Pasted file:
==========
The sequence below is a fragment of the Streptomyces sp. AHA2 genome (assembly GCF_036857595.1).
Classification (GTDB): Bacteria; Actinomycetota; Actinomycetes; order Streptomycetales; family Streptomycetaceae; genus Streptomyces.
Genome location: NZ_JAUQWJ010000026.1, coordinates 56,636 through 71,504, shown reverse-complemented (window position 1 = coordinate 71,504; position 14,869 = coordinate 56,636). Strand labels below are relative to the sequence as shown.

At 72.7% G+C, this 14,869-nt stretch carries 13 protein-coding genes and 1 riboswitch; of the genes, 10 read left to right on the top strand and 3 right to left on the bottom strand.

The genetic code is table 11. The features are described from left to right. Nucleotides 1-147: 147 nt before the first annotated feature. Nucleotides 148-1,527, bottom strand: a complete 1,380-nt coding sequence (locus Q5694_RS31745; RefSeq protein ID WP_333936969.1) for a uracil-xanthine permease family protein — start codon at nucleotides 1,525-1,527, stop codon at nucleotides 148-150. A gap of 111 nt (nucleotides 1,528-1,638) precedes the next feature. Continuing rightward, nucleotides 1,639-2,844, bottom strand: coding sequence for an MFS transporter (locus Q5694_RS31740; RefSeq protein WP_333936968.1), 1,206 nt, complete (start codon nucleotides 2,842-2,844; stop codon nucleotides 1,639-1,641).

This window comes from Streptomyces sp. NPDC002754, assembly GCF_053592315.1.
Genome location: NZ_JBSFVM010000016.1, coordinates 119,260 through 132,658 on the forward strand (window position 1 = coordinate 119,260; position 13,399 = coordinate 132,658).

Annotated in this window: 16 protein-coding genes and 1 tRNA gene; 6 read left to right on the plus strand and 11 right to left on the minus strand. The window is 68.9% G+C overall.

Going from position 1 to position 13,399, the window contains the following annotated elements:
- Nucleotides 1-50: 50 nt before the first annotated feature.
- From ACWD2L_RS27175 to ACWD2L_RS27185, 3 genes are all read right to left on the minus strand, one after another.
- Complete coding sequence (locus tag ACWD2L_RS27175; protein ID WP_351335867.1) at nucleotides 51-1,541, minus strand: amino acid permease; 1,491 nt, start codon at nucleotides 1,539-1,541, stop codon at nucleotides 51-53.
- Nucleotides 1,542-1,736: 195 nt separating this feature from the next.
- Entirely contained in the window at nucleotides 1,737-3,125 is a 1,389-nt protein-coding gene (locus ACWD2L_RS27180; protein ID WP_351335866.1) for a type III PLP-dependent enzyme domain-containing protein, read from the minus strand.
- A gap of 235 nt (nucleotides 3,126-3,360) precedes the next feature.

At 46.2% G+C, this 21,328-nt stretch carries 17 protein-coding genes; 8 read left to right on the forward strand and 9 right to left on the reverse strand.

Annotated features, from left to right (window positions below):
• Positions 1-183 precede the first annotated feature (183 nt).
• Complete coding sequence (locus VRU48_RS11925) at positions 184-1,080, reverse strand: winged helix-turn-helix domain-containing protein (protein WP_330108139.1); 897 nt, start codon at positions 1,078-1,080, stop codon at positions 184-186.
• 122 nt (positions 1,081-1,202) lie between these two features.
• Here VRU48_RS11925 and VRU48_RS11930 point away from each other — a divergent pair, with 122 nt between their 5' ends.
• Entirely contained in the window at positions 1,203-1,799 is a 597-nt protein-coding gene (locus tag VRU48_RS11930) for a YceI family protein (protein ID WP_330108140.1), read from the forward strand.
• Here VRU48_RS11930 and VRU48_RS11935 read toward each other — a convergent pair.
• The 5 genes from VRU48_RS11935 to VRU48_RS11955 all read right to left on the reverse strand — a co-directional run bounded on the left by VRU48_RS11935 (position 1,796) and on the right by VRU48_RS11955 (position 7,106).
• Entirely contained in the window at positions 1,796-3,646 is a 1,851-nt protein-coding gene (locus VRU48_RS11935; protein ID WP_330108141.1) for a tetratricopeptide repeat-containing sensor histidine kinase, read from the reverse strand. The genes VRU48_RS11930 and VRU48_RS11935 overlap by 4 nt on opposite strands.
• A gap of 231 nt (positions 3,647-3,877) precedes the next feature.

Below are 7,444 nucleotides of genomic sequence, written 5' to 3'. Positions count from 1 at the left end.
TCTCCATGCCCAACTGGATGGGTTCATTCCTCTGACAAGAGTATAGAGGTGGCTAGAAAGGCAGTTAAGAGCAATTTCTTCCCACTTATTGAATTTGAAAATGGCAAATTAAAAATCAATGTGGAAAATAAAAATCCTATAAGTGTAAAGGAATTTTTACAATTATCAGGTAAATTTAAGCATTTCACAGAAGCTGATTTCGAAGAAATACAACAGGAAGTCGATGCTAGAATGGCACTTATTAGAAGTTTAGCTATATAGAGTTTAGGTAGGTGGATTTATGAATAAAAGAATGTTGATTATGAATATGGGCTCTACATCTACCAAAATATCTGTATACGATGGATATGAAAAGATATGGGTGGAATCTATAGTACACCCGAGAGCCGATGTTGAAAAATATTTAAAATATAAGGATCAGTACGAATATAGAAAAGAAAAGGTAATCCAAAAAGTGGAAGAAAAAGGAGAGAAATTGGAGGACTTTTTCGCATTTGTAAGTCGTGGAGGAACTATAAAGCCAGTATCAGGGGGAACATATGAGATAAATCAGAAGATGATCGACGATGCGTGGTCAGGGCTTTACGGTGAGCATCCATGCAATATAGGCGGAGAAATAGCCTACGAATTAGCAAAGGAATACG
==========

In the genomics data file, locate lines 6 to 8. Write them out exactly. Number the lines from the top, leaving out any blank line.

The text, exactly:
This window comes from Streptomyces sp. NPDC002754, assembly GCF_053592315.1.
Genome location: NZ_JBSFVM010000016.1, coordinates 119,260 through 132,658 on the forward strand (window position 1 = coordinate 119,260; position 13,399 = coordinate 132,658).

Annotated in this window: 16 protein-coding genes and 1 tRNA gene; 6 read left to right on the plus strand and 11 right to left on the minus strand. The window is 68.9% G+C overall.